After five years the PBS series Art: 21 — Art in the Twenty-First Century is still the most enjoyable attempt to show a TV audience what contemporary artists do. It’s just about the only one, at least the only multi-part series, though there’s always the occasional documentary on cable and sometimes even a mini-festival of art docs. The series starts its fifth season tonight at 10 PM. I caught an early look at the first two of its four hour-long episodes, which feature some pretty notable names — William Kentridge, Carrie Mae Weems, Doris Salcedo, Jeff Koons and Mary Heilmann, to name a few.
Gee, did I just put Kentridge and Koons in the same sentence? No surprise — they’re not in the same episode.
Tonight’s episode is called “Compassion”, but I think that’s a title that smooths out some rough edges, because what it focuses on are three artists — Kentridge, Weems and Salcedo, — working with the nightmare of history.
The first part belongs to the South African Kentridge, whose retrospective is still traveling — I just saw it for a second time two weeks ago at the Modern Art Museum of Fort Worth — and whose production of the Shostakovich opera The Nose debuts in New York next year at the Metropolitan Opera. At one point in the segment Kentridge sounds a note that applies to all three artists when he describes how he feels about his work now that he’s in his fifties.
The first promptings to work as an artist are still there. The questions haven’t changed. How does one find a way, not of illustrating the society one lives in, but allowing what happens there to be part of the work.
Kentridge’s angle of approach to the tragic legacies of apartheid can be pretty oblique. A lot of it centers around his lovely series of hand drawn animated films about two characters, each based on an aspect of himself. His particular brand of enigmatic melancholy is hard to summarize, and I’m not sure his Art:21 segment succeeds in conveying what he’s up to in those films and the charcoal drawings related to them, to say nothing of the visuals for his production of The Nose — which is based on Gogol’s absurdist fantasy about a 19th-century Russian bureaucrat whose nose takes off on a life of its own. If you don’t know that he’s trying to touch on ideas about authority, revolt and personal responsibility in those visuals, I don’t know what you’ll make of watching Kentridge climb up and down a step ladder.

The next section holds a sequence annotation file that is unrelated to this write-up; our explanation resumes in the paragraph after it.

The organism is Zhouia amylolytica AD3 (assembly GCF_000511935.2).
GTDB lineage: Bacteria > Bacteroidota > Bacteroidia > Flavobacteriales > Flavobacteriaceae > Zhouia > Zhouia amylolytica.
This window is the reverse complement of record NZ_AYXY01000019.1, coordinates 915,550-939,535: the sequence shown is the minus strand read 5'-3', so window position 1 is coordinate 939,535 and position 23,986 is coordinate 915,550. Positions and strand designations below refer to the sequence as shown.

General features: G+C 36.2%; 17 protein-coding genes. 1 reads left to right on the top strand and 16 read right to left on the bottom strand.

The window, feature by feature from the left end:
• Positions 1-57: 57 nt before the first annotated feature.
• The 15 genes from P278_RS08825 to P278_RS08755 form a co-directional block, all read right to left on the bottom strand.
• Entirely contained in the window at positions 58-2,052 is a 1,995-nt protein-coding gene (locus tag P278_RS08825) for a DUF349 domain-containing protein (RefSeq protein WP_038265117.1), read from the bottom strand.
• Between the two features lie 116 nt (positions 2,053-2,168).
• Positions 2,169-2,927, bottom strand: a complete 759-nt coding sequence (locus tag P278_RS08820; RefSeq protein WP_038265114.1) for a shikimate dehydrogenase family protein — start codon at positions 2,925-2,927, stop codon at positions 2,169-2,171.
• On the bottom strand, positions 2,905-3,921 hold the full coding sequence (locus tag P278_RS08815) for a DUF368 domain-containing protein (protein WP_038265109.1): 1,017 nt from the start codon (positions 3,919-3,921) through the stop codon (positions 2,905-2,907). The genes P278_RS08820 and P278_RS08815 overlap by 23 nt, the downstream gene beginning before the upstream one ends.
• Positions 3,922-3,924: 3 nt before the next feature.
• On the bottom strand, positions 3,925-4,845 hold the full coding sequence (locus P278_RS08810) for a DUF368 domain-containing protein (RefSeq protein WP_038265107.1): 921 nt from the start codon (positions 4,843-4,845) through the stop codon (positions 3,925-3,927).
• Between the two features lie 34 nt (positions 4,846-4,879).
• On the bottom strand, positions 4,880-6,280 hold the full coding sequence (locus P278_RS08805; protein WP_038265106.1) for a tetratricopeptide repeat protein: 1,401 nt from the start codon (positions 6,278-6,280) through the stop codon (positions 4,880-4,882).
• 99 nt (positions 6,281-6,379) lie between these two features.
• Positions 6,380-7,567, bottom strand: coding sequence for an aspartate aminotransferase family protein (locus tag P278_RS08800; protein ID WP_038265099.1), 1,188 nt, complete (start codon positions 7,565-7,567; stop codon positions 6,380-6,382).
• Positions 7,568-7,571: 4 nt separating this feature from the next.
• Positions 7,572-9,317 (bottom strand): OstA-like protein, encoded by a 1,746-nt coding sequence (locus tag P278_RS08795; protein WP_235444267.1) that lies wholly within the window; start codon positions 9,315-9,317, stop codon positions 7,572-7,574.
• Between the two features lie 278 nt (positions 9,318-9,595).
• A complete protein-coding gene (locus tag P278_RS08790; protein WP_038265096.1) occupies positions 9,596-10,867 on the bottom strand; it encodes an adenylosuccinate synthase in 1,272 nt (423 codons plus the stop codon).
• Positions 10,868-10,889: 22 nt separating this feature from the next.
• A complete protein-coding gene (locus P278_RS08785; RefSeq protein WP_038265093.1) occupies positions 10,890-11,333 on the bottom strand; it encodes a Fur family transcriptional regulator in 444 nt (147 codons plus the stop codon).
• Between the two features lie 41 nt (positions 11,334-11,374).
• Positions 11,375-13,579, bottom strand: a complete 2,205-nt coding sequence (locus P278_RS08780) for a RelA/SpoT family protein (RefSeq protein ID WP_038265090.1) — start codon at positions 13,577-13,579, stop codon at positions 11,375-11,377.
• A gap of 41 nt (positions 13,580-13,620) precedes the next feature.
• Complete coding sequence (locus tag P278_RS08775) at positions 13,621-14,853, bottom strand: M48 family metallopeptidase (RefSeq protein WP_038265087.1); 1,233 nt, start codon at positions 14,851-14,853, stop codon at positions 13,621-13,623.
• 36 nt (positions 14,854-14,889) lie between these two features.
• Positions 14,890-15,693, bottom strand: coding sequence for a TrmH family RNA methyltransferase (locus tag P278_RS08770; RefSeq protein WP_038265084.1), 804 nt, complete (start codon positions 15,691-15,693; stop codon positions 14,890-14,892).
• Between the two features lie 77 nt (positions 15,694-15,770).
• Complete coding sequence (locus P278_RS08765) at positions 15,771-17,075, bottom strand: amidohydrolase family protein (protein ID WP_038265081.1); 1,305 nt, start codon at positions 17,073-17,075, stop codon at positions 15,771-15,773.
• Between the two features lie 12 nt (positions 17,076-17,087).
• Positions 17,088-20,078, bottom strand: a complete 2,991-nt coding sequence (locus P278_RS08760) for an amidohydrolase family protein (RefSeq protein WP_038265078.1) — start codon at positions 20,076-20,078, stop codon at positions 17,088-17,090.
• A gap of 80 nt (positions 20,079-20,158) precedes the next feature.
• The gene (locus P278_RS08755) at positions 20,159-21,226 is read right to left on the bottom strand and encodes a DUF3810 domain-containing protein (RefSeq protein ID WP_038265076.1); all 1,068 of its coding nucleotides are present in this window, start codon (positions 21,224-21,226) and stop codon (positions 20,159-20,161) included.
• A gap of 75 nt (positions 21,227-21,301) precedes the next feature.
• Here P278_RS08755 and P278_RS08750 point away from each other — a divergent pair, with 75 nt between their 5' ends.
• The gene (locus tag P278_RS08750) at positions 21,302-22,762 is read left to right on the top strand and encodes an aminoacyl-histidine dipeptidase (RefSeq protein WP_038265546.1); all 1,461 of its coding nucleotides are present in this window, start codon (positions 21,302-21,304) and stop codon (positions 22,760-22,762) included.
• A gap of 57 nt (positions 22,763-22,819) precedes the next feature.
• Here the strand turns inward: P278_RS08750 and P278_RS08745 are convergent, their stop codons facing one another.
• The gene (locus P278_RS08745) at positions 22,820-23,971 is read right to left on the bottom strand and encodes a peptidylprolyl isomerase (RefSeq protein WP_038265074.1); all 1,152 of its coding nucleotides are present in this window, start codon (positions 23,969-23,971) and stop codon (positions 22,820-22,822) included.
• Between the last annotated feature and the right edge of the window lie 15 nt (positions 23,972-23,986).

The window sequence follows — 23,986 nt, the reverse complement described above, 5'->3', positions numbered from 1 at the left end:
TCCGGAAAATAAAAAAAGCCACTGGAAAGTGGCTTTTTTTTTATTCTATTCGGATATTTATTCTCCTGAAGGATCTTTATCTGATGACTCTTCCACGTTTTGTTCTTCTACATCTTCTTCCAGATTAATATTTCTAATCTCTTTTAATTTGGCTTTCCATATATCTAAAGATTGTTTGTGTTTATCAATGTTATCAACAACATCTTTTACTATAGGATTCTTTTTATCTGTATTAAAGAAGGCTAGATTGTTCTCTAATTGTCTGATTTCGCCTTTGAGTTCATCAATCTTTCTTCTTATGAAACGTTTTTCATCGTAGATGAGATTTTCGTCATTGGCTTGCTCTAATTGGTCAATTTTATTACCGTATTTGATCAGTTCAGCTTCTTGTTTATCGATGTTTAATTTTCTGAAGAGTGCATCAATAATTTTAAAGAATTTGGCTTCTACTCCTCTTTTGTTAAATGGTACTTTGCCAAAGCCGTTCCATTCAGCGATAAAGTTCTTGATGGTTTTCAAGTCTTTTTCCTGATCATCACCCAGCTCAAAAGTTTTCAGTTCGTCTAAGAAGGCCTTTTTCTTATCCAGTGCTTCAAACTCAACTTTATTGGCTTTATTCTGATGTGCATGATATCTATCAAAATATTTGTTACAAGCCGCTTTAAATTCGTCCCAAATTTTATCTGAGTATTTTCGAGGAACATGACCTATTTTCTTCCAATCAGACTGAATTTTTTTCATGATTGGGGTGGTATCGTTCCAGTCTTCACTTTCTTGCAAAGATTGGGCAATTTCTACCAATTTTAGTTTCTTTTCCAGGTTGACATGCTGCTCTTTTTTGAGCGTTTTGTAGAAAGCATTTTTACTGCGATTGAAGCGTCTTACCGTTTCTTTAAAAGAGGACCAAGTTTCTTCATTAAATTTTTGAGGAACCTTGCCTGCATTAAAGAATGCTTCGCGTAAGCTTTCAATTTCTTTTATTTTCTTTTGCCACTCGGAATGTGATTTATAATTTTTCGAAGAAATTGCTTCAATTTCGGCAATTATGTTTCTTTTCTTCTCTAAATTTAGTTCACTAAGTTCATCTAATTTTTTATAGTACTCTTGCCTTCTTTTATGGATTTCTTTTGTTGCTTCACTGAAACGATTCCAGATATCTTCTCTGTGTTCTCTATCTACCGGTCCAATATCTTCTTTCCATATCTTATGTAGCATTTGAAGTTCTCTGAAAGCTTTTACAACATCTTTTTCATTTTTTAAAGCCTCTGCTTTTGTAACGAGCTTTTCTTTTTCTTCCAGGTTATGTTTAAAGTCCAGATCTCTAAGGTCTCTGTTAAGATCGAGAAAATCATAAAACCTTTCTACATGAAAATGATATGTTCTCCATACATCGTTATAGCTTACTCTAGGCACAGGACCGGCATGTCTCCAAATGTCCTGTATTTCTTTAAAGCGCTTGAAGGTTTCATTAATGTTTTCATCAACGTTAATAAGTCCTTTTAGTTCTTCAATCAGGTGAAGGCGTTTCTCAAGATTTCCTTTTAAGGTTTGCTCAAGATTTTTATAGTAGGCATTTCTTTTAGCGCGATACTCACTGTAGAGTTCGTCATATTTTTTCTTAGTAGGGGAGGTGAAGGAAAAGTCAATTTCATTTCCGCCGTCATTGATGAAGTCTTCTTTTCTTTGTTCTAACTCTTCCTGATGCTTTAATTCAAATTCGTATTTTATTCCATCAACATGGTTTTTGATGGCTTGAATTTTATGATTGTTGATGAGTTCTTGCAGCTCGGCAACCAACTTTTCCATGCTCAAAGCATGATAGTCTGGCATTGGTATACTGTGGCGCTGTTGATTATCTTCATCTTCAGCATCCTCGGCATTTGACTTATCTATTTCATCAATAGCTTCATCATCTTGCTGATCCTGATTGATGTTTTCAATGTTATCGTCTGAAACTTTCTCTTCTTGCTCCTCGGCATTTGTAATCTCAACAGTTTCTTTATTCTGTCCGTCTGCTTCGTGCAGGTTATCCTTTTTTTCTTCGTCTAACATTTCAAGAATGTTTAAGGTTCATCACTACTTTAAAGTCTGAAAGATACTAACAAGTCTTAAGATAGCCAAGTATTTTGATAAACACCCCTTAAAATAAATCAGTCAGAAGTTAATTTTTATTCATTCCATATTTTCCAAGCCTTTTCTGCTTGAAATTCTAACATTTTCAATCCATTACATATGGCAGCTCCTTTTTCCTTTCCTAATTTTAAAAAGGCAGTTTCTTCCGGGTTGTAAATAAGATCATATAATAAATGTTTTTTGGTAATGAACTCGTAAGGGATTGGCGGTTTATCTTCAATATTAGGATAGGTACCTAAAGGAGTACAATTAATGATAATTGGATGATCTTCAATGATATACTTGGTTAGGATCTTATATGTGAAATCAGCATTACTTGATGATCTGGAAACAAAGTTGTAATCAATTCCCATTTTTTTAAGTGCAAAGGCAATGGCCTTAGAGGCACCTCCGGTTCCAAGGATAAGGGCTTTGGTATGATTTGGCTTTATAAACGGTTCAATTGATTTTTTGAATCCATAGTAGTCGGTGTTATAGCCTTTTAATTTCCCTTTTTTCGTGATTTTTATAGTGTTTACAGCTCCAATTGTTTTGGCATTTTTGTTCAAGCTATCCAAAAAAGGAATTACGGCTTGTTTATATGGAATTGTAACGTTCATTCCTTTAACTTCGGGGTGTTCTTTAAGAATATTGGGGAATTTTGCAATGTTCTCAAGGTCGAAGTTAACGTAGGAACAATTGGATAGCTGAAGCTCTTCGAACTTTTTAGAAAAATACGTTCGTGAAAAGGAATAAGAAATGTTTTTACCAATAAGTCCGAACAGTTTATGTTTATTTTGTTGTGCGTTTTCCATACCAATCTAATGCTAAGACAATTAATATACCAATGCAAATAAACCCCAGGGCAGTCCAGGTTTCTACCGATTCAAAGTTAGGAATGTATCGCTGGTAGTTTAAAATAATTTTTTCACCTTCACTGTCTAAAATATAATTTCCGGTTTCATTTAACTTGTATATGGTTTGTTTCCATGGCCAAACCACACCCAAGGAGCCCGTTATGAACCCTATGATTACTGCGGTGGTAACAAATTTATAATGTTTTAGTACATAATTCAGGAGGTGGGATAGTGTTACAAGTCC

The segment featuring Carrie Mae Weems does a better job of clarifying her latest project. Weems got people to pose in the postures of iconic photographs of traumatic public events of the 1960s — everything from JFK’s Dallas motorcade to the assassinations of Martin Luther King and Bobby Kennedy to the famous 1970 shot of a girl screaming over the body of a fallen student at Kent State. She treats them like Stations of the Cross, part of the long chain of sorrows that were the prelude to a sort of miracle, the election of an African-American president.
Weems doesn’t mention, at least not on camera, the tradition she’s obviously working within — the tableaux vivant, those elaborate party performances in which costumed guests would assume the poses of famous works of art, with backdrops and lighting to match as best they could. What she appears to be doing here is bringing the tabeaux vivant into the age of the news photo, investing it with a different kind of urgency, making the participants re-enact not just a picture but a moment of the genuine historical past, one that most of them were too young to remember. There are also precedents for this work in the staged photographs of the Pictorialist photographer F. Holland Day, who constructed and photographed scenes of Christ’s crucifixion — with himself as Christ, no less.